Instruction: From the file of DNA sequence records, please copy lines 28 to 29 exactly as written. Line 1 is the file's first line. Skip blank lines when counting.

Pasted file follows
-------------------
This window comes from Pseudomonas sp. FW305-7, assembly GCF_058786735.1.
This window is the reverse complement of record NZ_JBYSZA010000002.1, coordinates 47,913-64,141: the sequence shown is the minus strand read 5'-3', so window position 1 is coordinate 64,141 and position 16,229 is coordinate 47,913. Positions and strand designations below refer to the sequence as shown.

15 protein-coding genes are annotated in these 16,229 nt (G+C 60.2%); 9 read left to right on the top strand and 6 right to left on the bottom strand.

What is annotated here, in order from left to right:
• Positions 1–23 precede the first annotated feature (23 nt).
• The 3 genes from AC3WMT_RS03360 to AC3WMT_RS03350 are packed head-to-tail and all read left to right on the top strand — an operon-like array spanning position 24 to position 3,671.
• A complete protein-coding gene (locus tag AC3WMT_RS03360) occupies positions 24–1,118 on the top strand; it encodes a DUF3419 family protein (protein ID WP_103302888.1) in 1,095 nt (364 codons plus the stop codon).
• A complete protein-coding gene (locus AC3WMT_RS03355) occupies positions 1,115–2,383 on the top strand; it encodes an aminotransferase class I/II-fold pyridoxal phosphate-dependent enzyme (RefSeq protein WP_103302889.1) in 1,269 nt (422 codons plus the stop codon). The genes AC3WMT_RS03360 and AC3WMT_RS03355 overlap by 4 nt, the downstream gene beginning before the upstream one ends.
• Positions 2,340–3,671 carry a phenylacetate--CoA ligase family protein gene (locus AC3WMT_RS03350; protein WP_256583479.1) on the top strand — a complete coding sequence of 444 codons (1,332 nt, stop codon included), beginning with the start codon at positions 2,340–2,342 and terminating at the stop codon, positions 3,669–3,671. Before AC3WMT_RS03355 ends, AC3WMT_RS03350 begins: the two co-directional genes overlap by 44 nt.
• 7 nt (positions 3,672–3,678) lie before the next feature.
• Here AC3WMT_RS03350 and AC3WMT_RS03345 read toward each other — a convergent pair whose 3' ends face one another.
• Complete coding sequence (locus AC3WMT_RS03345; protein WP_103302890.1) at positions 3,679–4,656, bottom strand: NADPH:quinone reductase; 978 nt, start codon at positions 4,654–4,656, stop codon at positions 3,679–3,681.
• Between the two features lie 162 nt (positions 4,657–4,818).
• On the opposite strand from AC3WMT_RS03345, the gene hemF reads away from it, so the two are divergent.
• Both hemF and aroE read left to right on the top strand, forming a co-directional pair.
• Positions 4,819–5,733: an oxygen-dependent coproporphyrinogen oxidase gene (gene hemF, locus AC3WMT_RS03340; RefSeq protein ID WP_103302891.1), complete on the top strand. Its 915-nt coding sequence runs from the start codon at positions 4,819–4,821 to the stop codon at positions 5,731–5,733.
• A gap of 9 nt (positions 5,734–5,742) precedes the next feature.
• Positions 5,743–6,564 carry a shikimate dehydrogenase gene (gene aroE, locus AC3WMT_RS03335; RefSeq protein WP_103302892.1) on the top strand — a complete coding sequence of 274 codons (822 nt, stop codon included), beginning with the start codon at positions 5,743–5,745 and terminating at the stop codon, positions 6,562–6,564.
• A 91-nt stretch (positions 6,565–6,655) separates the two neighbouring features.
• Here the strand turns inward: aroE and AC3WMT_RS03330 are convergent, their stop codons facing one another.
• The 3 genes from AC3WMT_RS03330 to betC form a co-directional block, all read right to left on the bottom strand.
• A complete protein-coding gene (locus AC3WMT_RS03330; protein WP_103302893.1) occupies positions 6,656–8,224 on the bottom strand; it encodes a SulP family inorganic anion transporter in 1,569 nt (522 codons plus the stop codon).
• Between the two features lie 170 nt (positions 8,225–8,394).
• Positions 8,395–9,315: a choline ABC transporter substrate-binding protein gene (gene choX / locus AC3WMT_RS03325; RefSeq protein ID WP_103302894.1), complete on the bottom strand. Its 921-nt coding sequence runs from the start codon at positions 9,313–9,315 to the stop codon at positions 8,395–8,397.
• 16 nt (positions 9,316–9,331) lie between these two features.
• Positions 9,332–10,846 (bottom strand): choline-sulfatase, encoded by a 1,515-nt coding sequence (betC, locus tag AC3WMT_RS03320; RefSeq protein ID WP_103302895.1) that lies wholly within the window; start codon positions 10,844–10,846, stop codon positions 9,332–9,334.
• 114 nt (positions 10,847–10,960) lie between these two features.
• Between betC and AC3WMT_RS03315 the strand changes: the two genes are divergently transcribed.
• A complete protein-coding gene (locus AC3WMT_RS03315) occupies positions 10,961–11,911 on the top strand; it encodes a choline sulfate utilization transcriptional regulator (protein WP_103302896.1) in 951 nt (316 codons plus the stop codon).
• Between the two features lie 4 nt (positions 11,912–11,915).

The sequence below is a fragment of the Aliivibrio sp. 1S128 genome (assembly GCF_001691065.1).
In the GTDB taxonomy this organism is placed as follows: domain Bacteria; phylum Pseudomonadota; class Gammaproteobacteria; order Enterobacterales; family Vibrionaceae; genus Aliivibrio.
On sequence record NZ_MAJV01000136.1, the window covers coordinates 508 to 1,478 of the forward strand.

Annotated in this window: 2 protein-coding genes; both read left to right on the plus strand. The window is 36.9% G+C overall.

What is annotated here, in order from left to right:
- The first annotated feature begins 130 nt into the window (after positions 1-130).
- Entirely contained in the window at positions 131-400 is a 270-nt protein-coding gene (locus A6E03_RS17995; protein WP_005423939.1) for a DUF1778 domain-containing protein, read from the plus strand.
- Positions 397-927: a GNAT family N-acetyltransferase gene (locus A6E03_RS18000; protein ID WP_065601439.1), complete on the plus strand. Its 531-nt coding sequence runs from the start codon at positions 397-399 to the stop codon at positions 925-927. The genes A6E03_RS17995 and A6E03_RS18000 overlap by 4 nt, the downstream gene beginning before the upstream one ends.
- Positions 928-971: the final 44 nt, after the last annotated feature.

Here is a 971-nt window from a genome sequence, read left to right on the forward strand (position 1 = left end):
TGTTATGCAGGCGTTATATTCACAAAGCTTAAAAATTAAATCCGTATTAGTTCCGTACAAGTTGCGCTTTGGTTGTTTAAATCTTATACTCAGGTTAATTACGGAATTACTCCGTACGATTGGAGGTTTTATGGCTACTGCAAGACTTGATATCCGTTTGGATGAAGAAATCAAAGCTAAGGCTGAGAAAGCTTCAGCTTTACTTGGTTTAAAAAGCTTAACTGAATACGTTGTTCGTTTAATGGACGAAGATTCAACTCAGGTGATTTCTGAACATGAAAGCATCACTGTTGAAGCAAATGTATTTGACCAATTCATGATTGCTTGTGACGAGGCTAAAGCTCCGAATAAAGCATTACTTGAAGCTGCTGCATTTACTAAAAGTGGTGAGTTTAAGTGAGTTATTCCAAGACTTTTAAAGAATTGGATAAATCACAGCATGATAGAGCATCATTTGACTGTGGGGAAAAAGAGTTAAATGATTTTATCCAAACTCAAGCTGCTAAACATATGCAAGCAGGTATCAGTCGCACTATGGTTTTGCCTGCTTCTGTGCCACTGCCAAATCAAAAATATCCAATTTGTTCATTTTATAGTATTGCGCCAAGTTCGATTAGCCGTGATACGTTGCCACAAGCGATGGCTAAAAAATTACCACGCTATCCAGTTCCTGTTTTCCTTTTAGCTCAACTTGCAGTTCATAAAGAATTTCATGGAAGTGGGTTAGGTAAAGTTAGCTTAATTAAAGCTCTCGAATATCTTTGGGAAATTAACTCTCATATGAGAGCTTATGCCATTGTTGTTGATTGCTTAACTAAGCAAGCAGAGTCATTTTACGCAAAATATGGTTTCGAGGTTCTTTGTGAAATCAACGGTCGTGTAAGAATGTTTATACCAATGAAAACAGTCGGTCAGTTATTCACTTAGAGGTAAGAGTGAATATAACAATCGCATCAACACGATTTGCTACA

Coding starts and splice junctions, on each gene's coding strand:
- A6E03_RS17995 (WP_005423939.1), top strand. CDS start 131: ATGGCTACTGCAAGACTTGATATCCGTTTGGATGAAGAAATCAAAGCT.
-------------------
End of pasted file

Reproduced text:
• Between betC and AC3WMT_RS03315 the strand changes: the two genes are divergently transcribed.
• A complete protein-coding gene (locus AC3WMT_RS03315) occupies positions 10,961–11,911 on the top strand; it encodes a choline sulfate utilization transcriptional regulator (protein WP_103302896.1) in 951 nt (316 codons plus the stop codon).